Mars, however, was doomed from the start. Because it is smaller than Earth, it cooled quicker. Our planet’s core is still molten, and our planet’s powerful magnetic field is powered by a spinning glob of iron-rich goo at the middle. The magnetic field is a force field that may block and deflect the solar wind, which is a never-ending stream of high-energy particles ejected by the sun.
Mars’ core solidified and its magnetic force field went down as it cooled, exposing its atmosphere to the solar wind’s ravages. The Martian atmosphere was torn away by the solar wind over a period of around 100 million years. The waters on the surface melted away and the planet dried up when the air pressure plummeted to near-vacuum.
It is alluring: Mars was once Earth-like; is there any way to restore it to its former glory?
We humans have lots of experience warming planets, thankfully (or regrettably, depending on your point of view). Inadvertently, mankind has boosted the Earth’s surface temperature by a simple greenhouse effect due to millennia of carbon emissions. We emit a lot of carbon dioxide, which serves as a large invisible blanket over Earth, allowing sunlight in but preventing heat radiation from leaving.
The increased heat encourages moisture to leave the oceans and play around as a vapor in the atmosphere, adding to the increase in temperature, which evaporates more water, which warms the planet even more, and before you know it, prime beachfront property is better suited as an underwater submarine base.
But if it works on Earth, it may work on Mars as well. We can not see the original Martian atmosphere since it is gone to space, but the planet does contain massive amounts of water ice, and frozen carbon dioxide in its polar caps, as well as some laced just under the surface.
If we can thaw the ice caps, we may be able to release enough carbon into the atmosphere to start a greenhouse warming trend. All we would have to do is sit back, observe, and wait a few millennia for physics to work its magic and transform Mars into a much less hostile environment.
Unfortunately, that simple idea probably isn’t going to work.
The first problem is figuring out how to reheat the hats. Dusting the poles (to make them reflect less light and warm-up) to creating a gigantic space mirror to put some high-beam activity on the poles have all been proposed.
Any notion, however, would need massive technological advances and a manufacturing presence in space well beyond what we already have (in the case of the space mirror, we would need to mine around 200,000 tonnes of aluminum in space, when we presently have zero tonnes of metal in space).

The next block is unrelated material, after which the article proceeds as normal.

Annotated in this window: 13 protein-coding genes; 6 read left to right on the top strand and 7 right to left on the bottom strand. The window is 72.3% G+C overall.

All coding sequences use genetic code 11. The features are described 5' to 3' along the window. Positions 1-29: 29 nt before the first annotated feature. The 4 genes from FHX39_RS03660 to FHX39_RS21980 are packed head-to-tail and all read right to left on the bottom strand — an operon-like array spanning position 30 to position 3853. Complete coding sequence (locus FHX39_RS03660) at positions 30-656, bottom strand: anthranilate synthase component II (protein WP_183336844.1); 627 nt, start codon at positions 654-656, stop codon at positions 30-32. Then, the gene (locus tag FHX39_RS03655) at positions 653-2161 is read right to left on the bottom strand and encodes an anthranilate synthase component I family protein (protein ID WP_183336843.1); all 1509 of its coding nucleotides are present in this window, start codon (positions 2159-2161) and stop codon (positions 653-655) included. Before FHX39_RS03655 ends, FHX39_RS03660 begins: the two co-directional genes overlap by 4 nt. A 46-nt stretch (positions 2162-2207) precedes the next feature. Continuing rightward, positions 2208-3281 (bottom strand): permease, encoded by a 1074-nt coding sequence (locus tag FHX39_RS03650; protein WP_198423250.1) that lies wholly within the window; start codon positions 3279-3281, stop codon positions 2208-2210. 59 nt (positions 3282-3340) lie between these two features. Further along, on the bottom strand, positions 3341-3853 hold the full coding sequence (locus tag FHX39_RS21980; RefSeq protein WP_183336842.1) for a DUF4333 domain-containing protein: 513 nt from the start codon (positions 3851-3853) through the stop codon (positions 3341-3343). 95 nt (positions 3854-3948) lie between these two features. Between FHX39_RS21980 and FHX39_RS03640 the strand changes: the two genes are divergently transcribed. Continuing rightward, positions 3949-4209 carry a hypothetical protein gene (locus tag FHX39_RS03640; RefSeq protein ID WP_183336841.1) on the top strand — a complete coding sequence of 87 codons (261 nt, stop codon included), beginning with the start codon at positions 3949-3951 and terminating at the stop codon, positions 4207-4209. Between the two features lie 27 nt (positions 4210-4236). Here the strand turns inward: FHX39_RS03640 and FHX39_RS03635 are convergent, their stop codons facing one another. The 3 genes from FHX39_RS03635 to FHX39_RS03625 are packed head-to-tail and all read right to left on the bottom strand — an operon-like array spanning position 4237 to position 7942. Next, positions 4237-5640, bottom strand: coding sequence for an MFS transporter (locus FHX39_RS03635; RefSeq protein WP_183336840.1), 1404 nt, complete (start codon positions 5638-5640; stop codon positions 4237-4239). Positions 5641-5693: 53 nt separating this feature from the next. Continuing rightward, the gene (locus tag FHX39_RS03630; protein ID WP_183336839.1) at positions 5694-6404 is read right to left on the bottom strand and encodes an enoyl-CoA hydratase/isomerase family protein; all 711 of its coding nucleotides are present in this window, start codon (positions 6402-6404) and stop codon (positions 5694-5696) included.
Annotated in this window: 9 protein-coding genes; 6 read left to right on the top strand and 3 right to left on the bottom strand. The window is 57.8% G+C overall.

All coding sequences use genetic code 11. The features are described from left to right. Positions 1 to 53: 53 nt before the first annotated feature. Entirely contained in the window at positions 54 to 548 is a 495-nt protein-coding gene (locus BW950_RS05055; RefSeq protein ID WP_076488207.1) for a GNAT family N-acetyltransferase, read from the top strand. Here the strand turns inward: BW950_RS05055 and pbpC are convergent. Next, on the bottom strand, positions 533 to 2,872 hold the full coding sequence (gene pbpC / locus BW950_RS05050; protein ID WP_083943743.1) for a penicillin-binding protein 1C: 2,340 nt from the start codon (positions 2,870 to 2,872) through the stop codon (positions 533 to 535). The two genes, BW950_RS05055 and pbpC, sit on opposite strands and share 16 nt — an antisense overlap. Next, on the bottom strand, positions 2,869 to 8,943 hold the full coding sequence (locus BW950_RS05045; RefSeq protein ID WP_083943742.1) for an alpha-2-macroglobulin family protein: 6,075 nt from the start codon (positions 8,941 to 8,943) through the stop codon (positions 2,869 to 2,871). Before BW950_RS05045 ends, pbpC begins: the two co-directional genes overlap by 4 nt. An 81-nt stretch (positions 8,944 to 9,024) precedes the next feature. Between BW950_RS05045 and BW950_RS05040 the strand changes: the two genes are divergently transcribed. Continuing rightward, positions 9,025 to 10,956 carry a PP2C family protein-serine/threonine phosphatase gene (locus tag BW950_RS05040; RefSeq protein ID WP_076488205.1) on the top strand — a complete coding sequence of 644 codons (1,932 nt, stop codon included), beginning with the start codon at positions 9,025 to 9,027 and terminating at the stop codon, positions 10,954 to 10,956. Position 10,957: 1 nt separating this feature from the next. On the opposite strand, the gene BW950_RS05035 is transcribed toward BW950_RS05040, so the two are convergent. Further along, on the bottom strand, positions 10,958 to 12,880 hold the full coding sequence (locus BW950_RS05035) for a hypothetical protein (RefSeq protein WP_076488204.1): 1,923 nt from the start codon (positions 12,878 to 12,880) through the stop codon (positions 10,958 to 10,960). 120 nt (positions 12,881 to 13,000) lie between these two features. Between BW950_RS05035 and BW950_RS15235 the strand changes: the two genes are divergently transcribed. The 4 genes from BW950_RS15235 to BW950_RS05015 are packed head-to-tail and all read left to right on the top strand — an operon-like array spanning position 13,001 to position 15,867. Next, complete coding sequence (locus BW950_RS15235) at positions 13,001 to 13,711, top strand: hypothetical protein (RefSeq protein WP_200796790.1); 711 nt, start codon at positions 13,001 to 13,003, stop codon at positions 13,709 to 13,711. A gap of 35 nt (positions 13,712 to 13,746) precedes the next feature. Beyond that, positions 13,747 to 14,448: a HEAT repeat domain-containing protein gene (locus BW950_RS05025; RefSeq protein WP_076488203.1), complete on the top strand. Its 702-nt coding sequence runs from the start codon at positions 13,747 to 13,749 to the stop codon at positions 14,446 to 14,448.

Then there is the sad conclusion that Mars does not have nearly enough CO2 locked up to cause a significant warming trend. At sea level, Mars has less than 1% of the atmospheric pressure seen on Earth.
If every molecule of CO2 and H2O on Mars could be evaporated and injected into the atmosphere, the Red Planet would have… 2% of Earth’s atmospheric pressure. To keep the perspiration and oils on your skin from boiling, you would need twice as much atmosphere, and ten times as much to avoid using a pressure suit.
Let us not even bring up the issue of a shortage of oxygen
There are some bold solutions to address the scarcity of readily available greenhouse gases. Perhaps facilities dedicated to producing chlorofluorocarbons, a particularly harmful greenhouse gas, might be built. Or we might smuggle in some ammonia-rich comets from the furthest reaches of the solar system. Ammonia is a powerful greenhouse gas that ultimately breaks down into harmless nitrogen, which makes up the majority of our atmosphere.
Even if we could overcome the technical obstacles posed by those solutions, there is still one fundamental obstacle to overcome: the absence of a magnetic field. Every molecule we inject (or crash) into Mars’ atmosphere is susceptible to being blown away by the solar wind unless we safeguard it. It will not be simple, like constructing a pyramid out of desert sand.
There are several inventive methods available. Perhaps we might construct a massive electromagnet in orbit to deflect the solar wind. Perhaps a superconductor might be used to girdle Mars, creating an artificial magnetosphere.
We do not have the sophistication to implement any of those ideas, of course. Is it possible that we could terraform Mars and make it more hospitable? Sure, it is doable – no basic physical constraint stands in our way.
Do not hold your breath, however.